How much sleep do you need to keep your brain healthy? Being Patient dives into the research.
How much sleep do you need to keep your brain healthy? Here’s what the science says: 1) Not getting eight hours? Don’t panic: There is no one, magic number of hours per night that everyone needs to sleep in order to keep the brain healthy. 2) There are, however, a few research-backed factors to consider when it comes to figuring how much sleep you should be getting.
Scientists have analyzed the sleeping habits of millions of individuals, and found that sleep is important for maintaining brain health and that getting enough healthy sleep can even reduce the risk of developing cognitive decline and Alzheimer’s disease. In a number of large studies, researchers saw that people who slept seven hours at night had the lowest risk of developing cognitive decline or dementia, compared to people who slept less or slept more.
But good sleep can be hard to come by. As many as half of adults over 65 report symptoms of insomnia. Perhaps you’ve experienced the frustration that comes with not being able to fall asleep or stay asleep. It can lead you to wonder if you’re getting enough sleep — and that, in turn, can make you even more worried. This condition is sometimes called sleep anxiety. And, unsurprisingly, sleep anxiety makes it even harder to get good sleep.
Let’s take a look at the science surrounding the ideal amount of sleep — and the evidence-based strategies for alleviating your worries. If you’re still curious, you should consult with sleep experts or doctors.
How much sleep does your body need?
While large studies found on average that seven hours of sleep was associated with the best cognitive health, everyone’s different, and the specific amount of sleep an individual person actually needs can vary greatly from person to person, depending on factors like age. Another factor that could affect your individual, optimal amount of sleep for brain health is genetics: A small percentage of people have a gene that makes it possible for them to sleep for fewer than six hours each night without any health or cognitive consequences the next day.
So, if the answer could be different for each individual, how much sleep should you actually try to get? Experts suggest taking cues from your body to figure out how much you should sleep.
“The best indicator of whether you’re getting enough sleep is how you feel during the day,” said Gorica Micic, PhD, a sleep expert from Flinders University. “If you feel sleepy, then you may need more sleep.”
If you aren’t feeling tired after five hours of sleep, it shouldn’t be a source of stress or anxiety that you’re not getting seven or eight hours: You’re simply paying attention to the sleep rhythms of your body.
Prevent insomnia: Don’t lie in bed awake for hours
Psychologists have also developed cognitive behavioral therapy (CBT) techniques that can help break the cycle of sleep anxiety. This means analyzing your thought patterns and teaching you strategies to counter thoughts that might keep you awake. Perfecting these techniques may take anywhere from two to eight sessions with your doctor or therapist.
Cognitive behavioral therapy teaches you to identify the thoughts and behaviors that are keeping you awake, so you can work to eliminate them. For example, when you can’t sleep, you might check your phone. The bright light as well as all the notifications, social media, emails and other content lead to cognitive arousal reinforcing the insomnia. Cognitive restructuring through CBT involves learning to challenge the thoughts, beliefs and behaviors that keep you up at night.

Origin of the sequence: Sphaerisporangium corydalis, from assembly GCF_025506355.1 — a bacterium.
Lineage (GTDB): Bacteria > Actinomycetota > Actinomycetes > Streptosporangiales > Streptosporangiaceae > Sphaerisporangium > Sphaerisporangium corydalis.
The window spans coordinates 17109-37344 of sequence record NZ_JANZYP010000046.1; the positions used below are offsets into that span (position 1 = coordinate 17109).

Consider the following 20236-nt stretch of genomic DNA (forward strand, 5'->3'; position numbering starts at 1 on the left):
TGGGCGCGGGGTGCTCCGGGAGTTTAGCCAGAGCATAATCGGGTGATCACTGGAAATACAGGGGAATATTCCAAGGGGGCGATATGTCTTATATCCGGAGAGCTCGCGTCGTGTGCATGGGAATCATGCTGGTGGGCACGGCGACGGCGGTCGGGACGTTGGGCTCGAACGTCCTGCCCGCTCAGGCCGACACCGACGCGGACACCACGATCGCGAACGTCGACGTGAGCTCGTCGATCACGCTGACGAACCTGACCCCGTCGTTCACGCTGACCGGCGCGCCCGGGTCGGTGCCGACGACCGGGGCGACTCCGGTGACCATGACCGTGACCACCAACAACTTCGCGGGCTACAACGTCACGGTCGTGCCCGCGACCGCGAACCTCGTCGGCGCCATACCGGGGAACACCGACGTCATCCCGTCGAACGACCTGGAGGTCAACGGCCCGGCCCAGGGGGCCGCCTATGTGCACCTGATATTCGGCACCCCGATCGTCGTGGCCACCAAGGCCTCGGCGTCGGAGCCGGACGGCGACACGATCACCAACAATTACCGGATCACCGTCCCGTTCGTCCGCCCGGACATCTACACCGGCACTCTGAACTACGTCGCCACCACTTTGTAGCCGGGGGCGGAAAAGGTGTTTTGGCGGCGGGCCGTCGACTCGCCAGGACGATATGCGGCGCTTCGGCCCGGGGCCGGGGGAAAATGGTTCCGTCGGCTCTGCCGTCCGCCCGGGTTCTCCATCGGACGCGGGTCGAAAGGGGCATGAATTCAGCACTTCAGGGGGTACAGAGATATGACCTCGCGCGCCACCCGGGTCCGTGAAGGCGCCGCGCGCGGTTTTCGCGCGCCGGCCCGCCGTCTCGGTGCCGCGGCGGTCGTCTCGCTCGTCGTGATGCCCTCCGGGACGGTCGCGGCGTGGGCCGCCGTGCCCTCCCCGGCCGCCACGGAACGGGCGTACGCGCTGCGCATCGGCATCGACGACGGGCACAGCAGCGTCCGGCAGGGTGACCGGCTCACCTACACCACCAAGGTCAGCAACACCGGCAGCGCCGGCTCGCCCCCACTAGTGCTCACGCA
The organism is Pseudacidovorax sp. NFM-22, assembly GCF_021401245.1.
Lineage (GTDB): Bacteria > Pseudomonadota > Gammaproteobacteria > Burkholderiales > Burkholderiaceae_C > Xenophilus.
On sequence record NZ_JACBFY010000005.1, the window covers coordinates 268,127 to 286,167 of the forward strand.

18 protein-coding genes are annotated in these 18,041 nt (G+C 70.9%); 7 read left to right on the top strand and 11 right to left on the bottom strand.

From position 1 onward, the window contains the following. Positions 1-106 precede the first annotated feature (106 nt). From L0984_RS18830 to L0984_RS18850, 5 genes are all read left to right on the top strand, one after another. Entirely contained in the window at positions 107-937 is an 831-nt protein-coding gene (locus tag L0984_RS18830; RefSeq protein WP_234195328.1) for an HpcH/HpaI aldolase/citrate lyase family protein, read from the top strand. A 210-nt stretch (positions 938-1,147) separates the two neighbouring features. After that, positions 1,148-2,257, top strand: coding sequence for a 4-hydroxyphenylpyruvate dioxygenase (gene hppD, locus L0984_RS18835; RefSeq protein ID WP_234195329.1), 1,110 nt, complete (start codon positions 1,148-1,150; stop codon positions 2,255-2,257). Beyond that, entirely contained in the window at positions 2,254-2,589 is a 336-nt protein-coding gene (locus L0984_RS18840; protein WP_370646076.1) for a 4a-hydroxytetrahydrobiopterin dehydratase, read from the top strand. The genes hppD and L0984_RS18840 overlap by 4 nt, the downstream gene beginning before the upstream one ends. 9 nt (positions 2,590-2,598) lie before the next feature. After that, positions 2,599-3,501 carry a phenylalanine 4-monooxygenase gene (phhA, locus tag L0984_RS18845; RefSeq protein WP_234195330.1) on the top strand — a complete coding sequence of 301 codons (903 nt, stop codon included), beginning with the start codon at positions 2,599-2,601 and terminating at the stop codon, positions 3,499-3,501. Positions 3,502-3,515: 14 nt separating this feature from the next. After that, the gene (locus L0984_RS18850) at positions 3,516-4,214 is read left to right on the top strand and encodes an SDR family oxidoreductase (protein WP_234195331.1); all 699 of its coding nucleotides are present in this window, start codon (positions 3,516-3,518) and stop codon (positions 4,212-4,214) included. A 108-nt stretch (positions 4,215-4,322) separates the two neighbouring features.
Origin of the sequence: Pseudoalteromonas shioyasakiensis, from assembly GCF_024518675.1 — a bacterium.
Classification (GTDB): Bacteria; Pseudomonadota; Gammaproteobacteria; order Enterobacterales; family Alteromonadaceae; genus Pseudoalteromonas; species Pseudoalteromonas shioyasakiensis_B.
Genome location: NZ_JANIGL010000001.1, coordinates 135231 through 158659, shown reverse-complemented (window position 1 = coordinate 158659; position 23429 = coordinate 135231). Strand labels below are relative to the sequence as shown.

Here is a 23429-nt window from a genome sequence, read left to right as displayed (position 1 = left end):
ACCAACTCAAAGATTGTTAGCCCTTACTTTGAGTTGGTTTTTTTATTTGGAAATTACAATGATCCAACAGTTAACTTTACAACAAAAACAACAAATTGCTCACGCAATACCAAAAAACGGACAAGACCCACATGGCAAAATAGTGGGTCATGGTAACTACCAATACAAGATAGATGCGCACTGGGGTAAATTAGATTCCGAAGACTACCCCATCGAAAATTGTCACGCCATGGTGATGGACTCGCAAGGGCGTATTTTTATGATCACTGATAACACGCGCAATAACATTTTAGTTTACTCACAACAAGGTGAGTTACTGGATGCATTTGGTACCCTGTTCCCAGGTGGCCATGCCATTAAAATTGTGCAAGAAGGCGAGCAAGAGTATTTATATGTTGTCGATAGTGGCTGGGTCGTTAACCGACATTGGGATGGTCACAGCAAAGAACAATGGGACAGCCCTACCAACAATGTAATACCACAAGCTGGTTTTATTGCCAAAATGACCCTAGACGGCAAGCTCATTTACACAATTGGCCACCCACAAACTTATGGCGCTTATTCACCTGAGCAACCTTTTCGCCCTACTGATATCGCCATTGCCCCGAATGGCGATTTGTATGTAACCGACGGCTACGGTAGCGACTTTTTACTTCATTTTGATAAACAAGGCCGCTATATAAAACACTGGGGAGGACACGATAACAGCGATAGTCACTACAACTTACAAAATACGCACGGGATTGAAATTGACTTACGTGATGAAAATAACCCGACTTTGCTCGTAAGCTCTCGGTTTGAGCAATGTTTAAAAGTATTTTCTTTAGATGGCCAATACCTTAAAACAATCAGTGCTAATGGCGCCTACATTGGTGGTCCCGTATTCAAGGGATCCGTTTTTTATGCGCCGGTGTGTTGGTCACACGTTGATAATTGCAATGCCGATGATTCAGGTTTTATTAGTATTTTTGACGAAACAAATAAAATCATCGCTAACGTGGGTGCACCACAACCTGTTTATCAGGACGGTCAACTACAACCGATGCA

CBT can also help you make sure you don’t begin to subconsciously associate your bed with anxiety or sleeplessness. If you aren’t feeling sleepy, it doesn’t make sense to lay awake in bed. Michael Perlis, PhD, director of the behavioral sleep medicine program at the University of Pennsylvania recommends giving yourself 20 minutes in bed to see if you fall asleep. After that time is up, leave your bed.However, if you have difficulty orienting yourself and navigating in the dark, make sure you have a plan that allows you to reach a lightswitch to prevent falls and confusion.
“The problem with staying in bed for any appreciable amount of time is that this reinforces sleeplessness, physiologically and psychologically,” Perlis said. Problems can arise when you
associate your bed with insomnia rather than the place you sleep. Activities like reading or listening to music can help you relax by distracting you from stressful or anxious thoughts . When you feel tired, head to bed and hopefully you’ll have an easier time getting to sleep.
Up to four in five individuals who learn and practice these skills show sustained improvements in their sleeping habits.
The “ideal amount of sleep” is more than a prescribed number of hours
There is no magic number of hours that everyone your age should be sleeping.
There’s no question, a sufficient amount of high-quality sleep is a key part of good brain health. The science shows it. But when it comes to getting the right amount of sleep for you, at the end of the day, here’s the important takeaway: There is no set “ideal” number of hours of sleep per night. There are only guidelines, which you can use as a jumping-off point to determine the amount of sleep that helps you personally feel your healthiest and most clear-minded.
Many older adults stress and worry about getting enough sleep, which causes anxiety and in turn makes it more difficult to fall asleep quickly. Experts suggest listening to your body, if you’re tired then get more sleep. If you’re struggling to fall asleep in bed, consult with experts about safe, constructive ways to break the cycle of stress and anxiety that might be keeping you awake.
UPDATE June 3, 2023, 5:41 p.m.: This article from 2022 was updated to meet our current style and formatting standards.